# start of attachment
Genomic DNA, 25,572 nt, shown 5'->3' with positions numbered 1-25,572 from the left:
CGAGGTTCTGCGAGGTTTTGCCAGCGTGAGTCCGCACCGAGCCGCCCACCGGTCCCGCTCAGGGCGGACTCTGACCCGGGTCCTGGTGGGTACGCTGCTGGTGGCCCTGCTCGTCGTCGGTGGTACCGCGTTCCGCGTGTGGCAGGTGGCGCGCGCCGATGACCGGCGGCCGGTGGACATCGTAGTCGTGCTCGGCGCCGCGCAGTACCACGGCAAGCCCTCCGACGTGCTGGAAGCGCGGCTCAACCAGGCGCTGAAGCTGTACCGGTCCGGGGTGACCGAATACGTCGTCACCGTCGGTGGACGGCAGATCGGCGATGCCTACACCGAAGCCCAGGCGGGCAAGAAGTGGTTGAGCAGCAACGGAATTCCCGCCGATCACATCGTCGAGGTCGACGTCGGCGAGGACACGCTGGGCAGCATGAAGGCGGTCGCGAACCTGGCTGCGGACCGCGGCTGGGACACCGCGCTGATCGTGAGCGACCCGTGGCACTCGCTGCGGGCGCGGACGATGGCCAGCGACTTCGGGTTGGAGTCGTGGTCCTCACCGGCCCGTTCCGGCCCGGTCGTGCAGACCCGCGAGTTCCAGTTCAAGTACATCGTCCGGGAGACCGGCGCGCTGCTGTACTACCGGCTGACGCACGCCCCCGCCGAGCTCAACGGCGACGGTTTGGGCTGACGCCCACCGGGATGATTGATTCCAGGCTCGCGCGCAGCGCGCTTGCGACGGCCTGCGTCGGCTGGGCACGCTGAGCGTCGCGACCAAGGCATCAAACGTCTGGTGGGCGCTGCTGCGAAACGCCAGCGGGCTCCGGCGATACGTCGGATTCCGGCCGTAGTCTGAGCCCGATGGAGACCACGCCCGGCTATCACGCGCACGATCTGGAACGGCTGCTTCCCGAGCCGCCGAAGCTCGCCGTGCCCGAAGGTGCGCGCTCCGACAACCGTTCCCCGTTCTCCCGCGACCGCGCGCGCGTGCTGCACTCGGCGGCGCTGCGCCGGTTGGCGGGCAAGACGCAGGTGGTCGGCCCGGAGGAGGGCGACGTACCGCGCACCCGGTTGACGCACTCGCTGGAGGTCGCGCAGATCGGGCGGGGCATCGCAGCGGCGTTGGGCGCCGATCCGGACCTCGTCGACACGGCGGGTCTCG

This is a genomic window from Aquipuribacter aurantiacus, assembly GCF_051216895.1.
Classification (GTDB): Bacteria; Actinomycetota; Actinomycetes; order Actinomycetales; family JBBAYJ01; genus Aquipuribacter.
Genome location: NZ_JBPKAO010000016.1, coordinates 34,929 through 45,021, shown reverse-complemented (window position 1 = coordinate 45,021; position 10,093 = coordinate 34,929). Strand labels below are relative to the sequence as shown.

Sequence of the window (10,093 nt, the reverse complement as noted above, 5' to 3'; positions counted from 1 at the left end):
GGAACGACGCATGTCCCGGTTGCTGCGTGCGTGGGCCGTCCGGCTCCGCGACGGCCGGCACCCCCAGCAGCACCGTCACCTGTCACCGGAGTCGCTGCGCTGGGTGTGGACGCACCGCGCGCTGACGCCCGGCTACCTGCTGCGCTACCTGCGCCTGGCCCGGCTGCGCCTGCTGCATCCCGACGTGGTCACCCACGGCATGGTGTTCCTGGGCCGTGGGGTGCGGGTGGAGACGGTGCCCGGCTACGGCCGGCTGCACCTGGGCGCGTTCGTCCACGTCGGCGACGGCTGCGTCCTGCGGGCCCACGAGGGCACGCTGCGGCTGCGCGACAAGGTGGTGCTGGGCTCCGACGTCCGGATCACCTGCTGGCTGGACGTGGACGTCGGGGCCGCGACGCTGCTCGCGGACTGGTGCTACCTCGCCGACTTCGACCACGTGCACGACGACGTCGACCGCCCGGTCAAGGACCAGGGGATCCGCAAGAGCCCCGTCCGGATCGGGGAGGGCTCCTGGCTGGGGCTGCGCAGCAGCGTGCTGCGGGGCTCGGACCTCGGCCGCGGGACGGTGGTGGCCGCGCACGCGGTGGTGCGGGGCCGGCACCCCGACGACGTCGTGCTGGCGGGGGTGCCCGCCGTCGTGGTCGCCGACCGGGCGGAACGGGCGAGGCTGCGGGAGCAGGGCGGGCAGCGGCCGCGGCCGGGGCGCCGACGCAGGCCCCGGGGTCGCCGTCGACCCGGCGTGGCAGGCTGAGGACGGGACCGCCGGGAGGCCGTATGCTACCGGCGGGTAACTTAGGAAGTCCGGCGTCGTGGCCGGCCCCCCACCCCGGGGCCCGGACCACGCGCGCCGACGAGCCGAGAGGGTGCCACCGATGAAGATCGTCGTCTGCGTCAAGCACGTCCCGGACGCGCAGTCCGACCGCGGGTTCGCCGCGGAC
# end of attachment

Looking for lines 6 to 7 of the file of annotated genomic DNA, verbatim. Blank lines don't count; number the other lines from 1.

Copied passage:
Sequence of the window (10,093 nt, the reverse complement as noted above, 5' to 3'; positions counted from 1 at the left end):
GGAACGACGCATGTCCCGGTTGCTGCGTGCGTGGGCCGTCCGGCTCCGCGACGGCCGGCACCCCCAGCAGCACCGTCACCTGTCACCGGAGTCGCTGCGCTGGGTGTGGACGCACCGCGCGCTGACGCCCGGCTACCTGCTGCGCTACCTGCGCCTGGCCCGGCTGCGCCTGCTGCATCCCGACGTGGTCACCCACGGCATGGTGTTCCTGGGCCGTGGGGTGCGGGTGGAGACGGTGCCCGGCTACGGCCGGCTGCACCTGGGCGCGTTCGTCCACGTCGGCGACGGCTGCGTCCTGCGGGCCCACGAGGGCACGCTGCGGCTGCGCGACAAGGTGGTGCTGGGCTCCGACGTCCGGATCACCTGCTGGCTGGACGTGGACGTCGGGGCCGCGACGCTGCTCGCGGACTGGTGCTACCTCGCCGACTTCGACCACGTGCACGACGACGTCGACCGCCCGGTCAAGGACCAGGGGATCCGCAAGAGCCCCGTCCGGATCGGGGAGGGCTCCTGGCTGGGGCTGCGCAGCAGCGTGCTGCGGGGCTCGGACCTCGGCCGCGGGACGGTGGTGGCCGCGCACGCGGTGGTGCGGGGCCGGCACCCCGACGACGTCGTGCTGGCGGGGGTGCCCGCCGTCGTGGTCGCCGACCGGGCGGAACGGGCGAGGCTGCGGGAGCAGGGCGGGCAGCGGCCGCGGCCGGGGCGCCGACGCAGGCCCCGGGGTCGCCGTCGACCCGGCGTGGCAGGCTGAGGACGGGACCGCCGGGAGGCCGTATGCTACCGGCGGGTAACTTAGGAAGTCCGGCGTCGTGGCCGGCCCCCCACCCCGGGGCCCGGACCACGCGCGCCGACGAGCCGAGAGGGTGCCACCGATGAAGATCGTCGTCTGCGTCAAGCACGTCCCGGACGCGCAGTCCGACCGCGGGTTCGCCGCGGAC